16. There will be no election before 2010. An earlier election would, rightly, get short shrift from the electorate. In these straightened times, such a move would be an irrelevant disraction from the serious times we are experiencing, for which we need serious people with serious policies. Perhaps pollsters should be asking, ‘Do you want an early election?’ I suspect the answer would be a resounding negative.

  17. John C,

    “Perhaps pollsters should be asking, ‘Do you want an early election?”

    I suspect Labours internal polsters just have……

    Peter.

  18. As for the next election date at this point in time no one knows for sure, but a Labour lead in the Polls in May 2009 could mean a summer election. Come 2010 with 3,000,000 out of work, no more tax handouts, and people thinking they will have to pay a extra £0-08p on their tax, it will not go down too well.
    What are the polls for in England, and in Scotland, as I expect in Scotland Labour to be way in front of the Tory party, but if these polls are UK based, then the Tory party must be way ahead in England?

    So how would the out-come look based on this split?

  19. Ivan,

    The BNP are socialist in the same way the German National Socialists were.

    Most socialists prefer to skim over the fact that there is little difference between the economic policies of teh BNP and “true” socialists

  20. That is quite untrue and in fact libellous, Paul H-J. I think it’s very insulting for those on the Right to try & claim kinship between fascists & socialists.

  21. Paul,

    Interesting assertion, can you give us any examples of current BNP policies that are “Socialist”.?

    I am slightly sceptical about your inclusion of the word “true” as it is usually used a way to to tag people with the most extreme elements in any group.

    If you were to flag up protectionism as “truely” socialist then with a bit more twisting you could get Barak Obama in the BNP.

    Peter.

    Peter.

  22. @ JohnH – Brown definitively stated yesterday that there will not be a June election. Hence my comment above. Of course, he could change his mind – heaven knows, he loves to dither. But my guess is that the best case his advisers can offer him at the moment is a tiny majority win and a more likely result of either a hung parliament or of losing. Unless the polls really shift decisively and consistently in Labour’s favour – by which I mean showing a Labour lead, not a close-but-no-banana – I don’t see Brown changing his mind anytime soon.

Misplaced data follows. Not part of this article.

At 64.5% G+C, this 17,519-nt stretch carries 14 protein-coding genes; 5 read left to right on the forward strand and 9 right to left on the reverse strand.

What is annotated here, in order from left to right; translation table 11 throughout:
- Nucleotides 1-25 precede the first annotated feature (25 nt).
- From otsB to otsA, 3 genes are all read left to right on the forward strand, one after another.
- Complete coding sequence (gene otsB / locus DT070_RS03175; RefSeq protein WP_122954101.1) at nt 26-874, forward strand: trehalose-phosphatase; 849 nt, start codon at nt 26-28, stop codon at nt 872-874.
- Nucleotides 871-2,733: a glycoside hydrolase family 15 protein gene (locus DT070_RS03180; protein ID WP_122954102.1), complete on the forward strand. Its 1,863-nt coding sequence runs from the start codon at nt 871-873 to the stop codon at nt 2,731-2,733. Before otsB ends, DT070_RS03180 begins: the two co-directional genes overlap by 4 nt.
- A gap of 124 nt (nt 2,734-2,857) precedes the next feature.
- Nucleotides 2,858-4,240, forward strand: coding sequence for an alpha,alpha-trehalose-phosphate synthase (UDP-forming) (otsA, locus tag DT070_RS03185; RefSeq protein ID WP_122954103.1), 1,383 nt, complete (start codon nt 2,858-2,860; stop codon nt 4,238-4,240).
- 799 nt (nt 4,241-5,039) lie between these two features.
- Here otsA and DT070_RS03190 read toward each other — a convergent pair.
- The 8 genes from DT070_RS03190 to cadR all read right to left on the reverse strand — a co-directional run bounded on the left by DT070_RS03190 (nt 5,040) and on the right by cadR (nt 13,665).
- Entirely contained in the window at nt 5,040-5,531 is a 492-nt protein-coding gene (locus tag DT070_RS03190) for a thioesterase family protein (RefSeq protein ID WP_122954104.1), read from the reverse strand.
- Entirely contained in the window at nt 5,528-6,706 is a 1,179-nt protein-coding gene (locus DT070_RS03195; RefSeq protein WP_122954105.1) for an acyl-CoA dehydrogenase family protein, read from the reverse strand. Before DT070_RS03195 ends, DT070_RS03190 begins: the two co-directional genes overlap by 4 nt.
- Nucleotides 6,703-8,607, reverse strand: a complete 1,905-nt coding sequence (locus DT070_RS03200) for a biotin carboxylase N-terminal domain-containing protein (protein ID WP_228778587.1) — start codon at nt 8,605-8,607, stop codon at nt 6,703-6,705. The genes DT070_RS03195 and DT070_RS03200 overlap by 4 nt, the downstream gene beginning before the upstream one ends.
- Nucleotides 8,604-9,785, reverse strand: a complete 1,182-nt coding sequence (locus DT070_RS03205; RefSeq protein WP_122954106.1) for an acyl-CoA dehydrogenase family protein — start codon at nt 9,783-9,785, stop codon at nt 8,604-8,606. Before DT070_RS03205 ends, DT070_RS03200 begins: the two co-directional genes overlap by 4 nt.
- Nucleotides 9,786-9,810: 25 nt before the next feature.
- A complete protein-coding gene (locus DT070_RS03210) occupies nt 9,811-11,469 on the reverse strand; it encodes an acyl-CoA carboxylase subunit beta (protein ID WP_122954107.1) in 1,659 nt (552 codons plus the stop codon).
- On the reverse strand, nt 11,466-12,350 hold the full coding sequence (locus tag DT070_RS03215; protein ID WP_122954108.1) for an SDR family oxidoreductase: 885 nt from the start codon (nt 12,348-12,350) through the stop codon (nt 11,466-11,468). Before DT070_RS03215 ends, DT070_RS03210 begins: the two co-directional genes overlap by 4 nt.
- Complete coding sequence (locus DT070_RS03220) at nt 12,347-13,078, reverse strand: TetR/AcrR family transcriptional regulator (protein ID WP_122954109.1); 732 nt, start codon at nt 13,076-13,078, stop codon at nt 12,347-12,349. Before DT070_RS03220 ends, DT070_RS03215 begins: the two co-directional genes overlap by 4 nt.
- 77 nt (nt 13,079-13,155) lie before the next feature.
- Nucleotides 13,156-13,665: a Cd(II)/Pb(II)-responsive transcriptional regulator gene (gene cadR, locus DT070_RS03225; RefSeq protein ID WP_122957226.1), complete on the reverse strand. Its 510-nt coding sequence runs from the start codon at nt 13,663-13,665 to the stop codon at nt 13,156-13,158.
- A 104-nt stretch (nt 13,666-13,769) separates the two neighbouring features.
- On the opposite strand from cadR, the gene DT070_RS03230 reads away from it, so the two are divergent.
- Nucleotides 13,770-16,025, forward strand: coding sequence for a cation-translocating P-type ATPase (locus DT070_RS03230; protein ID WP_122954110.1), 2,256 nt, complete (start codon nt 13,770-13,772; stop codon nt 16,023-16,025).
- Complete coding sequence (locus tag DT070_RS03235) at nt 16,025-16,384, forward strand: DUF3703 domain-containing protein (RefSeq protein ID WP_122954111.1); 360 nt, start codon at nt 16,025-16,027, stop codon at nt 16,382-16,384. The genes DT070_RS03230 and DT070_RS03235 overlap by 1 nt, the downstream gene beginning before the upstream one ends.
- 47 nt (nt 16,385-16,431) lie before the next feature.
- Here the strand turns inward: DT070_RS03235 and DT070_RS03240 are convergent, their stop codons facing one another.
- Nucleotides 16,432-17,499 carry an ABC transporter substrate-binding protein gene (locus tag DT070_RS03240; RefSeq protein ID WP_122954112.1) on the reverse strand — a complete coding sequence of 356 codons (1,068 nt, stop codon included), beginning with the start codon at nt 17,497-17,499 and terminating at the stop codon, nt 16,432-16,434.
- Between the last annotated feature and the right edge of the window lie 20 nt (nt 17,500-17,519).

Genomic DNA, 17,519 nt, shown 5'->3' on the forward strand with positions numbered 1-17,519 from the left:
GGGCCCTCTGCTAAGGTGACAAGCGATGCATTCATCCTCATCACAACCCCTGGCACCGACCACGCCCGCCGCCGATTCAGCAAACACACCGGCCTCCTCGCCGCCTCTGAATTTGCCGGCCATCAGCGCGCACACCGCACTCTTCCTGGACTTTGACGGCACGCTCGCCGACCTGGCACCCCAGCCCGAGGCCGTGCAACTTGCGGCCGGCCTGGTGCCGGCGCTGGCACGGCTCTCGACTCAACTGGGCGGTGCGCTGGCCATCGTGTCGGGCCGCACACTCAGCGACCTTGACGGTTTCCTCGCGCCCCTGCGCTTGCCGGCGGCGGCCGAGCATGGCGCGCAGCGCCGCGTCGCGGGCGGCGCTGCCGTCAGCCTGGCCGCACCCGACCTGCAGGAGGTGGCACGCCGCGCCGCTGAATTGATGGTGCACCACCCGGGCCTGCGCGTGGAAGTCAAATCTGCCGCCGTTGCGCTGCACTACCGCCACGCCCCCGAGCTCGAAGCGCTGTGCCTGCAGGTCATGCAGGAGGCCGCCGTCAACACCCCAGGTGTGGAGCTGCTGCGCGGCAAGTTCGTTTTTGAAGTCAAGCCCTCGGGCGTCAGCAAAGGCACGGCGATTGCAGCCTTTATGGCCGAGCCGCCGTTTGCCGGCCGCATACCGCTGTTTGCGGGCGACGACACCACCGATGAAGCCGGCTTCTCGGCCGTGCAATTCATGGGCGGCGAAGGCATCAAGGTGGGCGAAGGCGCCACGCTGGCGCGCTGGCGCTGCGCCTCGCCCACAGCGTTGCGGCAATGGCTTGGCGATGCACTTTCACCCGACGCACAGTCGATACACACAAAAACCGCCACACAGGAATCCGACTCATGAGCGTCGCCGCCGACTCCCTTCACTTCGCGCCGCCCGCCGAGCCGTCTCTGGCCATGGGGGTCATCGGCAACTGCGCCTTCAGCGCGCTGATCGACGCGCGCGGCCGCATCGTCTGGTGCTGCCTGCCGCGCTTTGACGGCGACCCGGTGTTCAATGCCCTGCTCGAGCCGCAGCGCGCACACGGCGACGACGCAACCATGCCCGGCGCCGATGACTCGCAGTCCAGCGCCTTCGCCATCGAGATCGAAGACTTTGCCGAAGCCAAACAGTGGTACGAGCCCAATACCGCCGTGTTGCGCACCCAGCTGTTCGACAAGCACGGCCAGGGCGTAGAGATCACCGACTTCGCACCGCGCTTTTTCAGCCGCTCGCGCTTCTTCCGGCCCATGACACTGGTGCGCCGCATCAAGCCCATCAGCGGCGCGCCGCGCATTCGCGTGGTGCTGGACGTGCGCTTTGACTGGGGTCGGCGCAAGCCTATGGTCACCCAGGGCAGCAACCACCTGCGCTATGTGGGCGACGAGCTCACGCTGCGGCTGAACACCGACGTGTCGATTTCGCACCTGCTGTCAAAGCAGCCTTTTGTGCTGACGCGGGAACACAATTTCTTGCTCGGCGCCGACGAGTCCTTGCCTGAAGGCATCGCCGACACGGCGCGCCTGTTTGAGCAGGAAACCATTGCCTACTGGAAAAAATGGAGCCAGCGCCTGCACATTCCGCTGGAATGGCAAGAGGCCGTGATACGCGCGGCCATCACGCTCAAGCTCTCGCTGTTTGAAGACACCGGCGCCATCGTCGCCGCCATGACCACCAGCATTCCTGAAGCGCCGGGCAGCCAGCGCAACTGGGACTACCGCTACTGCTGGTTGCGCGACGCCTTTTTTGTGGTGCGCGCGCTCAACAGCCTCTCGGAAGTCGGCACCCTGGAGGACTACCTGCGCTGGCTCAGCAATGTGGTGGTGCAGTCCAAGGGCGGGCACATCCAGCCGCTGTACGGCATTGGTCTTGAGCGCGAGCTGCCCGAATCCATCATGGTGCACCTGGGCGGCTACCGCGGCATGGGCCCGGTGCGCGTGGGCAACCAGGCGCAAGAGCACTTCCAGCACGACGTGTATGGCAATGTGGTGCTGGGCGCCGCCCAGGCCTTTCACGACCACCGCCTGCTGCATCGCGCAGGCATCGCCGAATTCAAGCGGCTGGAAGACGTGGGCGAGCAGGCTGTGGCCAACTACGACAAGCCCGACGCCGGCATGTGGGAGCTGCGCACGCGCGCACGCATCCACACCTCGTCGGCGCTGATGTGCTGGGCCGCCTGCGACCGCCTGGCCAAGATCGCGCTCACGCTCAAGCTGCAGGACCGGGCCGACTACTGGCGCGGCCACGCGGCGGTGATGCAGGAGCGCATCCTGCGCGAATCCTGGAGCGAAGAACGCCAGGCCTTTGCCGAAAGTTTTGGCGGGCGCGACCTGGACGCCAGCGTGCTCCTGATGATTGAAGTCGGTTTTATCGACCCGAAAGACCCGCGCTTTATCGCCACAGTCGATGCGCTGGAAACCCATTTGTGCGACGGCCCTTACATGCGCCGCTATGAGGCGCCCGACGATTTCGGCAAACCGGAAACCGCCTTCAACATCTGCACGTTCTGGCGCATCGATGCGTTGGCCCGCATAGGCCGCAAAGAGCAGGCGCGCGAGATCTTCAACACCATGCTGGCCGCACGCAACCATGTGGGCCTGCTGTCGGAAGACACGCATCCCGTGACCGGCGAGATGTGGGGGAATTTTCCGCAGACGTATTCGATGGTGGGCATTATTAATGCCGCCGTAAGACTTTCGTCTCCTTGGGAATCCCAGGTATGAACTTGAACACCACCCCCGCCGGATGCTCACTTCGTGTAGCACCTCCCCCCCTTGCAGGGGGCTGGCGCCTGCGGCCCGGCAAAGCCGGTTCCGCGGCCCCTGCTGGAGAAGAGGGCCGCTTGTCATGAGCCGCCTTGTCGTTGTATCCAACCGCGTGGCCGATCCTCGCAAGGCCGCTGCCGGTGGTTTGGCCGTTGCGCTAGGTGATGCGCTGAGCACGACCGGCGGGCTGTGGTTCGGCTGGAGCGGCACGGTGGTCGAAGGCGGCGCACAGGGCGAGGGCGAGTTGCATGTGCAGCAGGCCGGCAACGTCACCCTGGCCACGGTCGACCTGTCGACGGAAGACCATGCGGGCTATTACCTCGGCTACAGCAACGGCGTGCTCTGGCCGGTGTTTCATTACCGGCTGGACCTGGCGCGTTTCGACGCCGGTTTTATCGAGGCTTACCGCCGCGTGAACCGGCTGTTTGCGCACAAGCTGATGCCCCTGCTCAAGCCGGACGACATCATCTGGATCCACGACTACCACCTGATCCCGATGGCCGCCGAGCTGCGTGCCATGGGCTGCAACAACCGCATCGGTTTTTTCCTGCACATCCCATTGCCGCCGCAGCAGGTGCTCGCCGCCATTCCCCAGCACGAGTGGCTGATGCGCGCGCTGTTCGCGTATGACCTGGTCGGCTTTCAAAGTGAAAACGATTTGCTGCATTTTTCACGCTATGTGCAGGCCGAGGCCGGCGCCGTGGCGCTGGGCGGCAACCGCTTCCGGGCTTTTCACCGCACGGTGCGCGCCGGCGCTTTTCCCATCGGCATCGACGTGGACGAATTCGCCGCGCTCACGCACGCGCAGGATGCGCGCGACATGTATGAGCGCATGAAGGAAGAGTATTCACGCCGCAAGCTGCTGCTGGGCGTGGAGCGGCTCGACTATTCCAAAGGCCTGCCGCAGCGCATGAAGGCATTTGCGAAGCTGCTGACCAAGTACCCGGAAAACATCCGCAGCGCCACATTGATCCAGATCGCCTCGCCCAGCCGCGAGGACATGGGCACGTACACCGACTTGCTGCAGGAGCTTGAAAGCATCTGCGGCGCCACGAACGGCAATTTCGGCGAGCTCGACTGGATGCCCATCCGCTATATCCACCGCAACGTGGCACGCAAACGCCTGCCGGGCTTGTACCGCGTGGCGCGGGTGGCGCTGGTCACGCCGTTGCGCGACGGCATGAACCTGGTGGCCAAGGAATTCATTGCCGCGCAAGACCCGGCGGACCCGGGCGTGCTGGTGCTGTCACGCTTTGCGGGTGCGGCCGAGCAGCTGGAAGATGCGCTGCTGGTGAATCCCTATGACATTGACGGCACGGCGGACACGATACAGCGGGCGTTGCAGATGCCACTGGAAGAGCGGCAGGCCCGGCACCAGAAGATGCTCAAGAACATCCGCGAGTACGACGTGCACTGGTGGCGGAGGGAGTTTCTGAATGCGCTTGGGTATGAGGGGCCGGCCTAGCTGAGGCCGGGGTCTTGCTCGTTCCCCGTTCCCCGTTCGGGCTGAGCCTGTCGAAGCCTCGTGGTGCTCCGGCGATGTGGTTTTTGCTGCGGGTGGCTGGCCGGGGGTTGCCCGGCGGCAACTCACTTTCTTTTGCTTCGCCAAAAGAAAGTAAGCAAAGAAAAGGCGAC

23. James,

    There is of course the alternative that Brown is in legacy mode.

    He doubts he can win the next election and knows that if he goes early he will look like a coward.

    Therefore what he is trying to salvage is his reputation ( and future career) as a great chancellors of all time and an economic thinker.

    As he seems to be more appreciated and more at home on the world stage, more Davos than downing St, maybe he is already thinking about his own future rather than us.

    What he wants is his reputation restored as much as our economy.

    Gordon; The man who had the longest period of growth in UK history (all be it debt driven and leading to near melt down) and who rescued the world financial system (by doing the only think he could do and what anyone in the same position would have to).

    Peter.

  24. James & Peter, thank you for steering things back onto topic. Far right parties have a tendency towards interventionist or corporatist economic policies, but every time the subject comes up on here it rapidly becomes a silly partisan “the fascists are more like your party” row, so move on.

  25. “As he seems to be more appreciated and more at home on the world stage”

    Was he “appreciated” Peter?
    He certainly said so-but I don’t recall any of his fellow G20 leaders endorsing his view of of his leading roll in their deliberations.

    Today’s remarks by Ken Clark are interesting:-

    “Gordon Brown’s banking package, the one that saved the world, hasn’t worked any more than Hank Paulson’s buying toxic debt has worked. We keep having ‘this is going to save the world’ moments and they’re all useless.”

    Do I detect a change in Press commentary on the upcoming PBR ?-more on the future cost of the Stimulus package than it’s supposed benefit?-lots on the eye-watering borrowing figures to come.?

    As reality dawns on Monday-and Darling is forced, by the G20 declaration,and George Osborn- to declare his view of the length of the recession, how he plans to bring borrowing back to sustainable levels, and post GE tax & public spending forecasts-will the Polls begin to change?